Despite state laws prohibiting it, many people still text, take a call, or even check an app while driving. A new simulator aims to break you of that habit by putting students in the driver’s seat.
Ever glanced away from the road when you get a text or app alert? Admit it. Most of us have done it. SIU freshman Thomas Corcoran said he knows he shouldn’t, but it’s hard to resist.
"I've been guilty of texting and driving before. I've done it while I'm parked or I'm at stoplights," said Corcoran.
"There's been a recent surge in people posting, tweeting, using other social media while they're driving. So, its not just texting and driving anymore. It's distracted driving with their phones," said Chris Warwick, AT&T Director of External Affairs.
Warwick said hundreds of thousands of accidents every year are attributed to distracted driving, and he hopes their simulator helps convince students not only to put down their phones but to make their friends do the same.
Warwick said four in 10 people admit to using their phones while driving. That’s why they’re out hitting college campuses like SIU with their four dimensional texting and driving simulator.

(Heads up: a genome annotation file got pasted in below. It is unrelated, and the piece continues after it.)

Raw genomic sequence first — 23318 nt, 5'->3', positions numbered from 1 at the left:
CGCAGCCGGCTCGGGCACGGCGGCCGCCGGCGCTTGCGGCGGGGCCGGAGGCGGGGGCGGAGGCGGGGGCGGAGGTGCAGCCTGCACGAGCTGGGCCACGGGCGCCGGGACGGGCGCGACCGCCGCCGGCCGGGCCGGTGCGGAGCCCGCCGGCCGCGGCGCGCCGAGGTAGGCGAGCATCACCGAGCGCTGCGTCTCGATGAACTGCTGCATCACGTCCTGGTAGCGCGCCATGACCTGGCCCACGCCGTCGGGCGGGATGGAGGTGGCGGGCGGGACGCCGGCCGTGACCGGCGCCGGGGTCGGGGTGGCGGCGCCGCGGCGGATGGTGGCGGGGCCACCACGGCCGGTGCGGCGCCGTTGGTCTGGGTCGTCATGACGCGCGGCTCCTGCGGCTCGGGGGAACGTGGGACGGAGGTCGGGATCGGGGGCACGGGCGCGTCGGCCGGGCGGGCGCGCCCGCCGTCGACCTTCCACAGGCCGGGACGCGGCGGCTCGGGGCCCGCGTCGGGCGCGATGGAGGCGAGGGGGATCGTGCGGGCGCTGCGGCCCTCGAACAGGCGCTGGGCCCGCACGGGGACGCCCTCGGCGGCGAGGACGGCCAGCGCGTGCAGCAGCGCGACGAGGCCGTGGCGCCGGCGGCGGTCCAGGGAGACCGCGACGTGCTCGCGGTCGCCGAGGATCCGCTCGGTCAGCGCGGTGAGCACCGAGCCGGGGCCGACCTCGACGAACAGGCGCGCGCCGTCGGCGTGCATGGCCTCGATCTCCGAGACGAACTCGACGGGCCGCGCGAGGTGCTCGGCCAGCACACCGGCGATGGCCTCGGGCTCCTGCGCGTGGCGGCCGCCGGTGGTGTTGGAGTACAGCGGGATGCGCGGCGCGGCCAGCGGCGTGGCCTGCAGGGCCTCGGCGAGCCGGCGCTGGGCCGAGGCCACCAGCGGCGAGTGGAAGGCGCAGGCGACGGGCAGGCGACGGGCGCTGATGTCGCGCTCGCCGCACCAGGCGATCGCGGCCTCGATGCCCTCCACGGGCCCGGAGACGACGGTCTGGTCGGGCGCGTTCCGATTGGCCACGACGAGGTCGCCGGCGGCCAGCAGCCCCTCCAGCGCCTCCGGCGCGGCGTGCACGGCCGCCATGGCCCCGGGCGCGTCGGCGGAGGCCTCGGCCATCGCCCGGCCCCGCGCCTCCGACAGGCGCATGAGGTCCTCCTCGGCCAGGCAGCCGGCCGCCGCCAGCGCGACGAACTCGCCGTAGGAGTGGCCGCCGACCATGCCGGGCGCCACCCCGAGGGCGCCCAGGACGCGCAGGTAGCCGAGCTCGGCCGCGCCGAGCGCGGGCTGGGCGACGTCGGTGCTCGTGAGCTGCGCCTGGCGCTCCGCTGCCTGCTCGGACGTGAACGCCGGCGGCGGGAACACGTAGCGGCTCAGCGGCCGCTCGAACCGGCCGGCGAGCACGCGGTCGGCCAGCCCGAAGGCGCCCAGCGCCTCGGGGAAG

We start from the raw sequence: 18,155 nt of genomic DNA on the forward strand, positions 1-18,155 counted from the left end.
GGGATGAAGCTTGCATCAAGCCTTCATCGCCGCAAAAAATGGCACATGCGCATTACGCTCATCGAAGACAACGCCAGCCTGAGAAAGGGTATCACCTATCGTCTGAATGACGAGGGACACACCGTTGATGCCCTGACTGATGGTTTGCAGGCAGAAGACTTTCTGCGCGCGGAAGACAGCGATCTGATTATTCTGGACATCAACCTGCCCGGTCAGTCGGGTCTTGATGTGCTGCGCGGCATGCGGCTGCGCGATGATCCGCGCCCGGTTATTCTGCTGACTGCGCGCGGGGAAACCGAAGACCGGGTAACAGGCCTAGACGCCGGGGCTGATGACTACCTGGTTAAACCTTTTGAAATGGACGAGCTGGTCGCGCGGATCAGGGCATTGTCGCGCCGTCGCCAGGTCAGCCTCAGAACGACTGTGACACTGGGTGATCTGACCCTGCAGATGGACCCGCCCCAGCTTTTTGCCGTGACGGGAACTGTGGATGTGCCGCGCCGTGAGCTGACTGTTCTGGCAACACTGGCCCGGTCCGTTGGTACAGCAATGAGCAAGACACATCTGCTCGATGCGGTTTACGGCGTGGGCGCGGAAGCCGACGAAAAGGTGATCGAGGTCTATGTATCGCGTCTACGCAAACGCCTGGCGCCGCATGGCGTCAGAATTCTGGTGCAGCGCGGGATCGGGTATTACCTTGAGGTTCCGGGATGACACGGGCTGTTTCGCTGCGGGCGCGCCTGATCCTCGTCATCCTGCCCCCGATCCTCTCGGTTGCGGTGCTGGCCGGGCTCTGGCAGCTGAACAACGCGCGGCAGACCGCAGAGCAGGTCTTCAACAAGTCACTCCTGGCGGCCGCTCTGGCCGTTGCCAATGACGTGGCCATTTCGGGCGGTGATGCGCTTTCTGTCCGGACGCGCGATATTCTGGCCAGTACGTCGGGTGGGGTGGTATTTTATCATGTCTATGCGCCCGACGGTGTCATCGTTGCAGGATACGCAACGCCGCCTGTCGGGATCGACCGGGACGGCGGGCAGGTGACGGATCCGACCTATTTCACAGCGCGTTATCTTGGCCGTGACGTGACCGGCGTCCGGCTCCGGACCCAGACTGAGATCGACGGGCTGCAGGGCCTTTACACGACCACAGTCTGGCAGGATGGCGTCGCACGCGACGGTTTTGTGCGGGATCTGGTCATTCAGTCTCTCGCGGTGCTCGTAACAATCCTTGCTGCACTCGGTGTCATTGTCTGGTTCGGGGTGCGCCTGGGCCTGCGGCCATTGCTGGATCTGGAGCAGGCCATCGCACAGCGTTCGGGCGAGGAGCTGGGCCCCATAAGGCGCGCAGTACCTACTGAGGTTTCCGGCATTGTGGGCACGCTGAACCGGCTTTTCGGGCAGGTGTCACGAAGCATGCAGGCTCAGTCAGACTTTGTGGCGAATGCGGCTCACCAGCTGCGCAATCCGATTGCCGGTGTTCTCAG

The simulator is designed to give you an idea of what it's like to be on your phone while you're behind the wheel and show you just how dangerous it can be to check your phone while you drive.
You glance down quickly, no problem. Then you send a quick text.
"It became more and more obvious. You were picking up your phone and looking at it, and then the close calls became closer and closer," Corcoran said.
Until you crash.
The simulator shows the driver texting being T-boned by another vehicle when merging into an intersection while not looking: a shocking sight for many students at SIU Wednesday.
Corcoran said he won't be texting and driving after using the simulator. He said this is enough to stop him, and now he’s hoping others put down their phones, too.
More than eight million people have signed AT&T’s pledge not to text and drive. You can join the movement and pledge online.
Every state has different laws on using handheld devices while driving.
In Illinois, it’s a primary offense for you to use a handheld device while driving. Texting and driving is also illegal.
In Tennessee, cell phone use while driving is prohibited for school bus drivers and for those with their learners permits. Texting and driving is illegal.
In Missouri, bus drivers and other commercial drivers are not allowed to use cell phones while driving. Texting and driving is illegal for drivers younger than 21 years old. Both are primary offenses.
In Kentucky, drivers under 18 years old and school bus drivers are not allowed to use cell phones while driving. Texting and driving is illegal.
For more information or to find out what your state law is, click here.
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